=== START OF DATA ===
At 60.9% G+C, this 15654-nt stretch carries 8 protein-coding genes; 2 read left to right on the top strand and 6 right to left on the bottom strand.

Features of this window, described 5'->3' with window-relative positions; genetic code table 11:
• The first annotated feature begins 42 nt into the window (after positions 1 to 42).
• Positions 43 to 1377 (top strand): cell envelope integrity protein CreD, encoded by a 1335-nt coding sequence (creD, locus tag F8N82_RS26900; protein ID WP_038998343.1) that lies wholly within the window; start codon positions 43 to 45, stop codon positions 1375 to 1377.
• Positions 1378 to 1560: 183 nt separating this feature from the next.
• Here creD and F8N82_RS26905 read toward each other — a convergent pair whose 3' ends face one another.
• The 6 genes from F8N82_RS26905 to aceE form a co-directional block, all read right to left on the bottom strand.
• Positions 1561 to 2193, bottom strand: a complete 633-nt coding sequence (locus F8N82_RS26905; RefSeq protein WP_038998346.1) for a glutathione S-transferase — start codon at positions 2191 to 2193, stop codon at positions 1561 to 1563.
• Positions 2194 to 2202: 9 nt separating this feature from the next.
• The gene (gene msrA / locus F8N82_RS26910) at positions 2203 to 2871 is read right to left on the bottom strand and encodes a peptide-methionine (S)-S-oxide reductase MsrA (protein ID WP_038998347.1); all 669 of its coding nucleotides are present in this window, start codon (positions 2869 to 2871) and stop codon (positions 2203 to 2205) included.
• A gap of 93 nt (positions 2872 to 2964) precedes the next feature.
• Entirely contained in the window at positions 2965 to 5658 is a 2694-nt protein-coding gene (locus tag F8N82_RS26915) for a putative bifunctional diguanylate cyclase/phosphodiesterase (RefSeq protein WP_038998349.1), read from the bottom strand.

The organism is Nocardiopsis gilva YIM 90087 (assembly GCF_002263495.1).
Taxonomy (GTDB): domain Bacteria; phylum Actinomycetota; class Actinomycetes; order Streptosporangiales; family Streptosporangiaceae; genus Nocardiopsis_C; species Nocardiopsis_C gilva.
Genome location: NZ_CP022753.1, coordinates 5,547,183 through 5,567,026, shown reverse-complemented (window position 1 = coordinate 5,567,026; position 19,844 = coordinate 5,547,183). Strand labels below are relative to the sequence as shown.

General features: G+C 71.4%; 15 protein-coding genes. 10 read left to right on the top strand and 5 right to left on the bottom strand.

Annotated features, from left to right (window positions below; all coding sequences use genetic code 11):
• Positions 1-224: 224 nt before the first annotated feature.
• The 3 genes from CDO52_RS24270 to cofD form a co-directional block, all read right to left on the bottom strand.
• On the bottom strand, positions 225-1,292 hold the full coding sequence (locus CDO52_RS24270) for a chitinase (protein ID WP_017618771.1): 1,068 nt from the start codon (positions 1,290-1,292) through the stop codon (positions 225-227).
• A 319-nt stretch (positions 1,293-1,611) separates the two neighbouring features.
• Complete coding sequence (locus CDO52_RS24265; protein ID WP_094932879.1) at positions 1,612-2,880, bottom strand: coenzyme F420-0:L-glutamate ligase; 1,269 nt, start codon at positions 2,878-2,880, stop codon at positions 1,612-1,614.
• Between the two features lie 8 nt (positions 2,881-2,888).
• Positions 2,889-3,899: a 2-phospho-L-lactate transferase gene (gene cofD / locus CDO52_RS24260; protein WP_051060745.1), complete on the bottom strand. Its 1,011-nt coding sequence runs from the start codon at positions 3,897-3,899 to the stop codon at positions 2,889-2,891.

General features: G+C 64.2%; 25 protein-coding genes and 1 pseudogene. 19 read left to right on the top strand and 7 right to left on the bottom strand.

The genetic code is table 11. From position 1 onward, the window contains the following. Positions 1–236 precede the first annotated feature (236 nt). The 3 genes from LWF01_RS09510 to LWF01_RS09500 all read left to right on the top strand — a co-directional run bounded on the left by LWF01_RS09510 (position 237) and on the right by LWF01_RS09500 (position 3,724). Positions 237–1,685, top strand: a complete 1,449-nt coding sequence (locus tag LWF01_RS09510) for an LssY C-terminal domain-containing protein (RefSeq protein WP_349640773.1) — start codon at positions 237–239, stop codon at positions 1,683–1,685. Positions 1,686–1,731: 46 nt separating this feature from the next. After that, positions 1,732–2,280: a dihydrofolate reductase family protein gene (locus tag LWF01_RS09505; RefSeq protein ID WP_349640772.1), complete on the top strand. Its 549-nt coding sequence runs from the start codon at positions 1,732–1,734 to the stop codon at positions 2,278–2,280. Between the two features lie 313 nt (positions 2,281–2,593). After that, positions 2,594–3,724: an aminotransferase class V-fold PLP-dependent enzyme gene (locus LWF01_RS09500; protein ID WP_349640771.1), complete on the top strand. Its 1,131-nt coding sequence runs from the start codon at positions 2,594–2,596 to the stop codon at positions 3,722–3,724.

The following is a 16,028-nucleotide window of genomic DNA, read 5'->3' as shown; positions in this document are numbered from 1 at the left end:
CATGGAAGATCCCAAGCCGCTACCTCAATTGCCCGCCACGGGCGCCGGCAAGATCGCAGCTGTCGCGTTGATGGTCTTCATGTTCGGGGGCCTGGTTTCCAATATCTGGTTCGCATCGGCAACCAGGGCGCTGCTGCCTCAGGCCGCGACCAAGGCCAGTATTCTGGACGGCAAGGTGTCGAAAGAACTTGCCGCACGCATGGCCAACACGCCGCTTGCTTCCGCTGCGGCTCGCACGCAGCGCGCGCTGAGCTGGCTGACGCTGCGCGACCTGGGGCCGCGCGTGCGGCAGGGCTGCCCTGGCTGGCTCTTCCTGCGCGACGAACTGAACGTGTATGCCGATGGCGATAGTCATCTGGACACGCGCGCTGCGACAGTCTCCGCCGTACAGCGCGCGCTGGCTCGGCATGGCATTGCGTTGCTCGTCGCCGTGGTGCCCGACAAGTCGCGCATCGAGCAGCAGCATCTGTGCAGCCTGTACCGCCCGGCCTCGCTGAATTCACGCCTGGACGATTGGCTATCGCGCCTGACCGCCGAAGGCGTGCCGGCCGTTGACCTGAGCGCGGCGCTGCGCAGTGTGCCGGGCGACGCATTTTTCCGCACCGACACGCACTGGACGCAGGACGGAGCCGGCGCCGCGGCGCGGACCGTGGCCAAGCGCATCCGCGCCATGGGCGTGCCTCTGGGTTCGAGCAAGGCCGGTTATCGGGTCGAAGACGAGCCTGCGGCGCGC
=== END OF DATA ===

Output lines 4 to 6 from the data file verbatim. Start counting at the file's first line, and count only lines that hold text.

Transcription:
• Positions 43 to 1377 (top strand): cell envelope integrity protein CreD, encoded by a 1335-nt coding sequence (creD, locus tag F8N82_RS26900; protein ID WP_038998343.1) that lies wholly within the window; start codon positions 43 to 45, stop codon positions 1375 to 1377.
• Positions 1378 to 1560: 183 nt separating this feature from the next.
• Here creD and F8N82_RS26905 read toward each other — a convergent pair whose 3' ends face one another.